Capital of the Ille-et-Vilaine department and of the region of Brittany, Rennes is located 55km south of the English Channel. With 213,000 inhabitants, it is the largest city in Brittany, and the 11th most populous in France. Known as Condate in Gallo-Roman times, it was badly damaged by a major fire in 1720, one which ravaged the mainly wooden houses in the medieval town centre; these were later rebuilt in stone. Predominantly rural until the second half of the 20th century, Rennes underwent rapid growth, first through industrialisation and then by its decision to specialise in telecommunications and new technologies.
An authentic student town, Rennes has maintained a significant medieval and classical heritage. In the historic centre, the Portes Mordelaises – a castle entrance gate which formed part of the town’s old fortifications – loom large. Among the 90 buildings classified as “historic monuments”, tourists can admire the Duchesne Tower, the Notre-Dame-en-Saint-Melaine church, the Place du Parlement-de-Bretagne, and the numerous impressive facades of buildings in the Old Town. It is no wonder that in 2012 Rennes was named the “most liveable city in France” by L'Express magazine.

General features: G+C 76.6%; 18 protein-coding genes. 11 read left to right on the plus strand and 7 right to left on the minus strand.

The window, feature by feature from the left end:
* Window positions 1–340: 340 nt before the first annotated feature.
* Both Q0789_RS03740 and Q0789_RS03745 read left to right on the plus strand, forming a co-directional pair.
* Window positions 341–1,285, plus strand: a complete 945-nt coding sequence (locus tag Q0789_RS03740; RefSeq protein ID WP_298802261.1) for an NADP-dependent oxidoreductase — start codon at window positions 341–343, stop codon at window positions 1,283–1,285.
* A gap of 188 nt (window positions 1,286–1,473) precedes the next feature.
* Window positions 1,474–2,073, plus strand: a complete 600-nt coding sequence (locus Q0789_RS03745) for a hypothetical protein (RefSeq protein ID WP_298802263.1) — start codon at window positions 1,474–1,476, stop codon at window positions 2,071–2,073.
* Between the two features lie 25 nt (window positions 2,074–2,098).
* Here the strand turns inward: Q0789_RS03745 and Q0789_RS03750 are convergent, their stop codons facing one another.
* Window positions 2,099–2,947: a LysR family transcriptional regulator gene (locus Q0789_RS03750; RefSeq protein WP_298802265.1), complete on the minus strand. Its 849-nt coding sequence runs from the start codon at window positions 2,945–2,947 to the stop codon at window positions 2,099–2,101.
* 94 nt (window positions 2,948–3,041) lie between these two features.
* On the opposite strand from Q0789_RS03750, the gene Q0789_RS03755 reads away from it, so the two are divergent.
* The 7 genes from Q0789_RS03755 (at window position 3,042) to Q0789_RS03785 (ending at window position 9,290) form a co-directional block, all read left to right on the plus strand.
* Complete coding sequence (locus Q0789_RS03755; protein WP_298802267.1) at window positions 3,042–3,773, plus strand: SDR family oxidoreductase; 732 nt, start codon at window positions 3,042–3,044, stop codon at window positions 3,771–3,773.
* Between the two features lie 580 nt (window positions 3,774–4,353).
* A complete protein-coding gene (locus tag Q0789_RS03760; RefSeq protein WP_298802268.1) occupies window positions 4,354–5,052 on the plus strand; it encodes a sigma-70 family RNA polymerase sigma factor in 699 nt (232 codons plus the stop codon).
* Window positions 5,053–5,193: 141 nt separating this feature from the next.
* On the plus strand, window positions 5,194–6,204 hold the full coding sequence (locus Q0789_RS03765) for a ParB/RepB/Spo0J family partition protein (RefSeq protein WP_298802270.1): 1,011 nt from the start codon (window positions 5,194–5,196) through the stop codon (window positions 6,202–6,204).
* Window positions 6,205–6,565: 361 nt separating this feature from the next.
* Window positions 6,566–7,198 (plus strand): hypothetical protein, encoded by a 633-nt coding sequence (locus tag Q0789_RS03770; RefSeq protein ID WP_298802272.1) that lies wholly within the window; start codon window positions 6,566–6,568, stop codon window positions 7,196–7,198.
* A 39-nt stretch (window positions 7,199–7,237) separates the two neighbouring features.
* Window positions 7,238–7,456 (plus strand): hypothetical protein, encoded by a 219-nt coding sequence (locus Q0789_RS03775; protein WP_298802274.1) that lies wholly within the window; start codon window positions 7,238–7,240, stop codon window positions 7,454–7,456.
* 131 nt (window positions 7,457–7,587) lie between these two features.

Stade Rennais FC, founded in 1901 and a professional outfit since 1932, have not yet had the pleasure of claiming the Ligue 1 title, but they did enjoy French Cup success in 1965 and 1971 – the only pieces of silverware in their trophy cabinet.